Sunday, October 25, 2009

A Funny Thing Happened....

On Saturday we were invited to join Gene and Kathy for a visit to East Haddam, CT to see "A Funny Thing Happened on the Way to the Forum" at the Goodspeed Opera House. We had never seen the musical, but heard glowing recommendations about the hilarity of the show, and evening with Gene and Kathy is always great fun.

We had a really nice dinner in Ivoryton at the Copper Beech Inn beforehand, and then made our way to the theater. The theater is beautiful, and the setting on the Connecticut River is breathtaking. The show was everything we expected, and more, plenty of talent, good humor making for a very fun evening. In spite of the "chucking rain", a phrase used by our friend Andrew to describe alpine weather that leads either to an epic or a fester, we enjoyed a great evening out. It turns out swanky dinners and posh theaters are okay in the rain.

Friday, October 23, 2009

National Mole Day

Hope you are celebrating in style on this 23rd day of the 10th month. October the 23 (10/23) is the holiday, "Mole Day", honoring the unit. The day is used because of the unit in the equation of 10 to the 23rd powerA mole has 6.0221415×10^23 atoms or molecules of the pure substance being measured.

As you can tell, it is a quiet Friday night at Hangman Hill. Maybe we should get out more?

Sunday, October 18, 2009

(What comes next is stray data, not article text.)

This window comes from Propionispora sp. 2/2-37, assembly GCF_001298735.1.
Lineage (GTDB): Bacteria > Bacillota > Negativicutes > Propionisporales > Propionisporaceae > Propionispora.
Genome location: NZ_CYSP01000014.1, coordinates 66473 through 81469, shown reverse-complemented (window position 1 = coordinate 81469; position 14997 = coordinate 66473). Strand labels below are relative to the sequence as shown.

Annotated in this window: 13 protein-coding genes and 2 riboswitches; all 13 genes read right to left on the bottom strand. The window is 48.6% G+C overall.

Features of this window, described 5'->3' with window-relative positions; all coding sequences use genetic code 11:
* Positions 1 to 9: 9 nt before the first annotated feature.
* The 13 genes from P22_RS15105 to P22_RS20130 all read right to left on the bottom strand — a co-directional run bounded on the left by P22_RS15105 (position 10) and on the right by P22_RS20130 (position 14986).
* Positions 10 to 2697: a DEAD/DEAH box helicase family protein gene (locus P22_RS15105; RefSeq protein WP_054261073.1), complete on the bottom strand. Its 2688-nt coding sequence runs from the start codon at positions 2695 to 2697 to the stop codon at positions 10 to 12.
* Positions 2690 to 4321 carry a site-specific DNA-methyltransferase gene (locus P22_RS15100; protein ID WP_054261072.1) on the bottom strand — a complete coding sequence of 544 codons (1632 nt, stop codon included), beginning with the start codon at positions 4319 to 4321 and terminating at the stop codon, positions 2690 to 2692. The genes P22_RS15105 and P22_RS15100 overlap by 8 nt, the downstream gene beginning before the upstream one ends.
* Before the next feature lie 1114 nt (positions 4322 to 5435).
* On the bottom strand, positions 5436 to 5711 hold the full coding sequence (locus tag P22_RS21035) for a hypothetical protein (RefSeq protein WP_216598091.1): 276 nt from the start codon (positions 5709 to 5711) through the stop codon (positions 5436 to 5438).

Cardoon Festival

Saturday was the first annual (?) Cardoon Festival at Hangman Hill. We planted cardoons (Cynara cardunculus), a member of the thistle family, for their "succulent leaf stems" that taste very similar to artichokes. "If you love artichokes, you will love cardoons ", so they say. That was all we needed to plant cardoon seeds in early summer.

By September the cardoons were nearly 4' high, and with cool autumn temperatures in the air, Bruno and Nick (Bruno's father) began the harvest process by wrapping the plants in burlap to blanch the stems. The blanching process takes place while the plant is still in the ground, and protects the stems from light. This is necessary for removing any bitterness and to reveal the sweet flavors that make this vegetable a gormet gardener's favorite.
Cardoon's at last!

It was this "big" (until it got away?)

So, in early October when Jerry(Sheri's father) came for a visit, it seemed like the obvious time to harvest and sample the cardoons. So with spade in hand we dug the cardoons, and Bruno carefully stewed and sauted them. Our good friends Jen and Mark were game for trying the cardoons, so they came for a dinner that started with cardoons and steamed artichokes (for comparision), followed by Chicken Mirabella (this is another blog entry!). Don't let those smiling faces below fool you, the cardoons were terrible! Bruno's reaction says it best. The cardoons were possibly the worst tasting vegetable any of us had ever had. Perhaps we need to hone our garden blanching skills, or move on to another unique vegetable for next year.